Opinion: Warning signs from blackouts can’t be ignored
New Zealand’s energy shortage isn’t new, but it suddenly became real for thousands of homes caught in power blackouts last month. It’s also a warning for the future that can’t be ignored.
Anyone reading the NBR knows the industrial sector is already suffering from high prices for electricity and natural gas. This has contributed to closures and job losses in industries such as refining, paper processing and methanol.
The blackouts seem to have been caused by a combination of issues, including the clear vulnerabilities of renewable power generation. But one thing is clear: without natural gas and coal, they would have been far worse. Tens of thousands of homes would have lost power and it’s not an exaggeration to say lives could have been lost.
In fact, the blackouts could have been avoided altogether with the help of natural gas that was ready and available.
Therefore, it’s odd to hear some claim ‘fossil fuels failed us’. In reality, they saved us, and could have avoided the problem entirely had they been fully utilised.
Renewable energy is great and we need more of it, but the fundamental challenge is that it’s weather dependent, as we saw a few weeks ago.
In simple terms, wind generation doesn’t work if the wind isn’t blowing (or is too strong); solar doesn’t work if the sun isn’t shining; hydro lakes need rain.
Our worry is this could happen again. A cold, still winter night is not exactly uncommon in New Zealand.
As we become more dependent on electricity generated by the weather, the importance of a backup becomes even more important.
Battery technology to store power for when it’s needed has been talked about but is decades away from feasibility. The same goes for the idea of a pumped hydro scheme.
This is why natural gas is so important in a backup role for cold winter nights. It has half the emissions of coal, and keeps the overall price of electricity down by avoiding the need for costly overbuilds of renewable sources that might only be required once or twice a year.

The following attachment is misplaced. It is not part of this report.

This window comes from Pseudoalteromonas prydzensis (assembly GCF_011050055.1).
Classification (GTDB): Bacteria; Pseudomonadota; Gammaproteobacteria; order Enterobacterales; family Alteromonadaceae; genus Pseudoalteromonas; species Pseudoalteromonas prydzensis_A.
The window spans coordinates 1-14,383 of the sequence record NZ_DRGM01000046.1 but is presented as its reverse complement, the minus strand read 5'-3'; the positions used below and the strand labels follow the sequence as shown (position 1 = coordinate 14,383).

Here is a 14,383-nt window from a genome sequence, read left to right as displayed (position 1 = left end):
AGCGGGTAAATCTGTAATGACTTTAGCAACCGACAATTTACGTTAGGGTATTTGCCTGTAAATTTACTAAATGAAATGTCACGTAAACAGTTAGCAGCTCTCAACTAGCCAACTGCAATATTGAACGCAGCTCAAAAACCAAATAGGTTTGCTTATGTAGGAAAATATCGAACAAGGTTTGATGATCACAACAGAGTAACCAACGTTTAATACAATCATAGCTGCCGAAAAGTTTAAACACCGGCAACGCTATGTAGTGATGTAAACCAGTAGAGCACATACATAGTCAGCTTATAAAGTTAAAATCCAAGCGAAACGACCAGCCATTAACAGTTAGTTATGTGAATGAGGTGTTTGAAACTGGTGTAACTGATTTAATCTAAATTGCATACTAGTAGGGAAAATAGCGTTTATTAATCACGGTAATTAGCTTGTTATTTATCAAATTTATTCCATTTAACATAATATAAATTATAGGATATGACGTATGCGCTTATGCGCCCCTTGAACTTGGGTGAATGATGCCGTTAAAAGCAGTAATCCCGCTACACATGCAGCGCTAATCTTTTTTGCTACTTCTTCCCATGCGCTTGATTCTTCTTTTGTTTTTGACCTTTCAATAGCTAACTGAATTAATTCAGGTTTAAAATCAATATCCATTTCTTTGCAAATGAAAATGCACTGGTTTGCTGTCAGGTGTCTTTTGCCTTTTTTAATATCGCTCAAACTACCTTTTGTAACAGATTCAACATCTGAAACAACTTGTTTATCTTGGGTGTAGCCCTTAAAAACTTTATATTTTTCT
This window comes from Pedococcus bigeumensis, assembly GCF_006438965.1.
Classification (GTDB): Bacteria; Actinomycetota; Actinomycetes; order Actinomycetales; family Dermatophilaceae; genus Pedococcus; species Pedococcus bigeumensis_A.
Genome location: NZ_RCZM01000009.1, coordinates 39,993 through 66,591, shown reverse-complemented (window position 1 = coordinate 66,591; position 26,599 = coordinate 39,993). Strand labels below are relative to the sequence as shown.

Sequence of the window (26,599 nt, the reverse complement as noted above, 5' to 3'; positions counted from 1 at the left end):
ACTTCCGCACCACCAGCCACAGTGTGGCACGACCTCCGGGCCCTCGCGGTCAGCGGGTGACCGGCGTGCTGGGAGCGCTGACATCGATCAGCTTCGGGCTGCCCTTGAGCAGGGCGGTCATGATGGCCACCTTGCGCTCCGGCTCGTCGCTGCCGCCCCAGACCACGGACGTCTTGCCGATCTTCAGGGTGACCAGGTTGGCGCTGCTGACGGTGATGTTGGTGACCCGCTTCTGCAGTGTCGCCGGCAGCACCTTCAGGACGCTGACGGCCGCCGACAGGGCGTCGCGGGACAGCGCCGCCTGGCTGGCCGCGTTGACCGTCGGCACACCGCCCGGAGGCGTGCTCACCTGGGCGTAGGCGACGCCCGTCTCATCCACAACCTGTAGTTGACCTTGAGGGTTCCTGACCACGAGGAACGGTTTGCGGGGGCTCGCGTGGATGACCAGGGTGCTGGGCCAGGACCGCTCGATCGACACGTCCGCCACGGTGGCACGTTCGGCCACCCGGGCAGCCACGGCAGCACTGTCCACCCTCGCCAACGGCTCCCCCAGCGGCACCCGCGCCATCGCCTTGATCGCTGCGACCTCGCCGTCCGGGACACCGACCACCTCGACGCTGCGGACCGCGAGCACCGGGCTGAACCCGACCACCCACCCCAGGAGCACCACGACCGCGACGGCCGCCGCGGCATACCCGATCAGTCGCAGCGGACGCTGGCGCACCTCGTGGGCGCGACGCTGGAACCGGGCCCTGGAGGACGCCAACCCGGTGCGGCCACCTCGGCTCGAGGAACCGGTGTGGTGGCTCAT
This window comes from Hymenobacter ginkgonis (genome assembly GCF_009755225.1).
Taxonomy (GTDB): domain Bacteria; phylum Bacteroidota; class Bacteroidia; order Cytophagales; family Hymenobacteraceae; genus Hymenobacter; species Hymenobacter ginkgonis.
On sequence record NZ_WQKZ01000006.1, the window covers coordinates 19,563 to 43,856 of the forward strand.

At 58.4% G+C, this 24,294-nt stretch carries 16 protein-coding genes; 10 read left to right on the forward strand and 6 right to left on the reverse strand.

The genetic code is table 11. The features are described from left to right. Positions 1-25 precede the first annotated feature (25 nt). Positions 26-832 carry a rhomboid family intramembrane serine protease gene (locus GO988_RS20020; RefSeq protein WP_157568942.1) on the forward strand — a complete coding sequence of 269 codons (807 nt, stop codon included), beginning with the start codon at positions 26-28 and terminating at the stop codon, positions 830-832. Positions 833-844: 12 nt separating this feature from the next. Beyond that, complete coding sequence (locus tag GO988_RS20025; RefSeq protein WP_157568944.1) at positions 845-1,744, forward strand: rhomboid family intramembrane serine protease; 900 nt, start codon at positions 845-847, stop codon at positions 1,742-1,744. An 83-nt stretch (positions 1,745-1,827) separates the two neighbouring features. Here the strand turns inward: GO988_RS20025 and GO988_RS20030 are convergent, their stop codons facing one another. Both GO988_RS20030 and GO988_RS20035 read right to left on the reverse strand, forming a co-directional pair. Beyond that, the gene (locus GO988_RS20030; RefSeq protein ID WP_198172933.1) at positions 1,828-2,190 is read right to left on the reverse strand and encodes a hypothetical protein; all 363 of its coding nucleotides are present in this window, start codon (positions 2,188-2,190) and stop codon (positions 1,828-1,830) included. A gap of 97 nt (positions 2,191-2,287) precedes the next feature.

By way of illustration, it’s estimated that without gas or coal as a backup fuel, New Zealand would need six to eight additional hydro storage reservoirs the size of Lake Taupo. That’s not exactly realistic.
All of this is why the Interim Climate Change Committee strongly warned against the government’s target of 100% renewable electricity by 2030. This was then carefully considered by the Climate Change Commission, who also warned against the policy.
Danger far from over
The Commission thinks we will need natural gas for electricity generation until at least 2050, and not surprisingly, we agree.
While the blackouts were bad, we are deeply worried over what will happen in future when electricity demand is even higher and natural gas supply even more precarious as gas fields reach their natural end of life.
The danger is far from over, and the impacts are being felt right now.
New investment is under way into renewables and natural gas – which is great, but our concern is we need even more to avoid our energy shortage becoming a gulf.
The blackouts came at the same time as the IPCC’s latest climate change report. The two events together provide a sobering reminder of the enormous challenges in achieving the balanced energy system we all want – reliable, affordable and sustainable.
So what can we do? For a start, the government and industry need to work together to unlock new energy investment.
We should take the pedal off anti-gas policies, such as talk of a ban on new gas connections and the 100% renewable electricity target – which is set for 2030, just nine years away. We have now clearly seen the danger of phasing out natural gas too soon before better backup alternatives are ready.
Instead of gambling on certain energy sources as winners or losers, let’s take a broader approach and focus on reducing overall emissions across all sectors.
The way to do this is through the ETS, which puts a price on carbon – and it’s working. We are seeing innovation and investment into new solar and wind farms as a direct result.
In a way, we got lucky with the blackouts. They were a wake-up call; one we ignore at our peril.
Originally published in the NBR.